I've read a Twitter thread that talked about how a lot of the early video game fandom in 80s were quite egalitarian and were even open to women joining, but that changed during the 2000s where a lot of game studios closed and the rise of online services allowed young children and teens that didn't understand complex games to enter the gaming fandom. From your experience, do you agree and think it's true that 2000s was a turning point that culminated the toxic community that we see today?

I’ve read a Twitter thread that talked about how a lot of the early video game fandom in 80s were quite egalitarian and were even open to women joining, but that changed during the 2000s where a lot of game studios closed and the rise of online services allowed young children and teens that didn’t understand complex games to enter the gaming fandom. From your experience, do you agree and think it’s true that 2000s was a turning point that culminated the toxic community that we see today?

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Nah. I was there. I was working in the industry during the 2000s and there already weren’t a lot of women in the industry back then. No, it actually goes back even earlier than that – back to the mid-80s, when the higher-ups decided to market games only towards boys.

After the video game crash of 83-84 and subsequent revival by Nintendo in 1985 with the NES, video game marketing was retargeted towards boys in the West.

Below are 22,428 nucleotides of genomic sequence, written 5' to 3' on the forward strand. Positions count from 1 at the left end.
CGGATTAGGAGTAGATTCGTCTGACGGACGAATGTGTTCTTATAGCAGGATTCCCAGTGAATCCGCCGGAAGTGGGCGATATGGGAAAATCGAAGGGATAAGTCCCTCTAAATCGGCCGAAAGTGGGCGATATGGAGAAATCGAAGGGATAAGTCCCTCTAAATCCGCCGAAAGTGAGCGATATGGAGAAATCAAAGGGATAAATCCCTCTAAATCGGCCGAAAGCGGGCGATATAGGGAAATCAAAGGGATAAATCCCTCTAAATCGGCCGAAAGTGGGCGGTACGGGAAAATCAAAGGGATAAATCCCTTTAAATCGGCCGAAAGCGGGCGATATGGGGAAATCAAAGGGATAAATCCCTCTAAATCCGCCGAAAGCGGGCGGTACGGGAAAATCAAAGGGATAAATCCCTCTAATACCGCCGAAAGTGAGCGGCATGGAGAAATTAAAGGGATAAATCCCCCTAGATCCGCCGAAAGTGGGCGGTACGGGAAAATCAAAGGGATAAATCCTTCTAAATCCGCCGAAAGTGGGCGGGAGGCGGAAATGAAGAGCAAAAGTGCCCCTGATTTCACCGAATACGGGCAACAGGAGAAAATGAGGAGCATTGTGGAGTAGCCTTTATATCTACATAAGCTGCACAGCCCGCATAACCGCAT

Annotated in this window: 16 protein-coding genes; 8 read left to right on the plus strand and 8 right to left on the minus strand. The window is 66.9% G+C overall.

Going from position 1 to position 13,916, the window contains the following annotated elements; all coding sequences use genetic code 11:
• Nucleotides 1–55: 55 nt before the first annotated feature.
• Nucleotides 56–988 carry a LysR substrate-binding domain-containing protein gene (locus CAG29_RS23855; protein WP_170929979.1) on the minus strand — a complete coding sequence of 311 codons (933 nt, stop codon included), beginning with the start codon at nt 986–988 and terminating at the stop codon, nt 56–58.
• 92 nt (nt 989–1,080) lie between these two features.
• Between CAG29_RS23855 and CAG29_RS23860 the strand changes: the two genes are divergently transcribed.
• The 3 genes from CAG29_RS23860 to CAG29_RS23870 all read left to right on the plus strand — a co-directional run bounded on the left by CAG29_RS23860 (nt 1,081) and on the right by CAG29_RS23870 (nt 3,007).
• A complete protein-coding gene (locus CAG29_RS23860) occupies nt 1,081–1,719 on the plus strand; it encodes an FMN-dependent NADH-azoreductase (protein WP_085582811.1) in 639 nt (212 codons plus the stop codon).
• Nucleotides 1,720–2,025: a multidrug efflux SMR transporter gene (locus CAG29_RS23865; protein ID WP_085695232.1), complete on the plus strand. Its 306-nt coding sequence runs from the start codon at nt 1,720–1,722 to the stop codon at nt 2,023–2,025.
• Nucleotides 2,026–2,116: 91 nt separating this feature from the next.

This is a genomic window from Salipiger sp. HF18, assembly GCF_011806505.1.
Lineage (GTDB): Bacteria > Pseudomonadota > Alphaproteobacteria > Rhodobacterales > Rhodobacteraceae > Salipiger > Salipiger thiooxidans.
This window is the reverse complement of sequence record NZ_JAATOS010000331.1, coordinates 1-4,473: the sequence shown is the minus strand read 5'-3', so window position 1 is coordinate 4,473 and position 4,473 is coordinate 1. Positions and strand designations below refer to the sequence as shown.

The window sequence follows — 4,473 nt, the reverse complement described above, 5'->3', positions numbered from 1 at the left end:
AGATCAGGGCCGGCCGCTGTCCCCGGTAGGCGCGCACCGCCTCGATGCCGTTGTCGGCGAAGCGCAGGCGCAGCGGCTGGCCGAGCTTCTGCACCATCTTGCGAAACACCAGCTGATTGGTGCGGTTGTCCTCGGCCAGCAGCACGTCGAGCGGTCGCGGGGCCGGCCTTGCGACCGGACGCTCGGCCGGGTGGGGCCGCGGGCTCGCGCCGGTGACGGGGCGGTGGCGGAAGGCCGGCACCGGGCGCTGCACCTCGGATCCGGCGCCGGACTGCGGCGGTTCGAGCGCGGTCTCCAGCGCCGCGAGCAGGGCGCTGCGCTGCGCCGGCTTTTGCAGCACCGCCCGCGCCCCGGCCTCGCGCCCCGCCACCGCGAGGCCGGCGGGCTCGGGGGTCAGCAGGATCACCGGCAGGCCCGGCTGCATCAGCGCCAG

Before then, you had some really big name developers who were women – women like Roberta Williams, Jane Jensen, Dona Bailey, Anne Westfall, and Joyce Weisbecker. 

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Since game marketing was laser-targeted at boys, it pushed the boys who played the games in the 80s to become the next generation of game developers in the 90s, and that inertia has been an influencing factor in the industry ever since. That led to games becoming even more boy-oriented in the 90s – your Doom, Street Fighter 2, Mortal Kombat, Tomb Raider, Resident Evil, etc. There were outliers though – one of the biggest games of all time was Myst, which was marketed towards everybody that had a CD-ROM. Japan also hadn’t pushed as hard on the marketing towards boys and Nintendo was still dedicated to the family-friendly entertainment they’ve always been.

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The 2000s actually brought a lot more women (and their money) into video gaming. Casual gaming exploded onto the scene with Facebook and mobile devices. Huge hits like the Guitar Hero and World of Warcraft pulled women into the hobby like a gravity well. That’s been fantastic because it’s also come hand-in-hand with an expansion in the kinds of games we’re making and an expansion in the sort of ideas and insights we come up with. That’s led us into the 2010s where we’ve seen an overall industry-wide trend towards inclusivity and diversity in games. 


The FANTa Project is currently on hiatus while I am crunching at work too busy.

[What is the FANTa project?] [Git the FANTa Project]

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Source: askagamedev
I’ve read a Twitter thread that talked about how a lot of the early video game fandom in 80s were quite egalitarian and were even open to women joining, but that changed during the 2000s where a lot of game studios closed and the rise of online services allowed young children and teens that didn’t understand complex games to enter the gaming fandom. From your experience, do you agree and think it’s true that 2000s was a turning point that culminated the toxic community that we see today?

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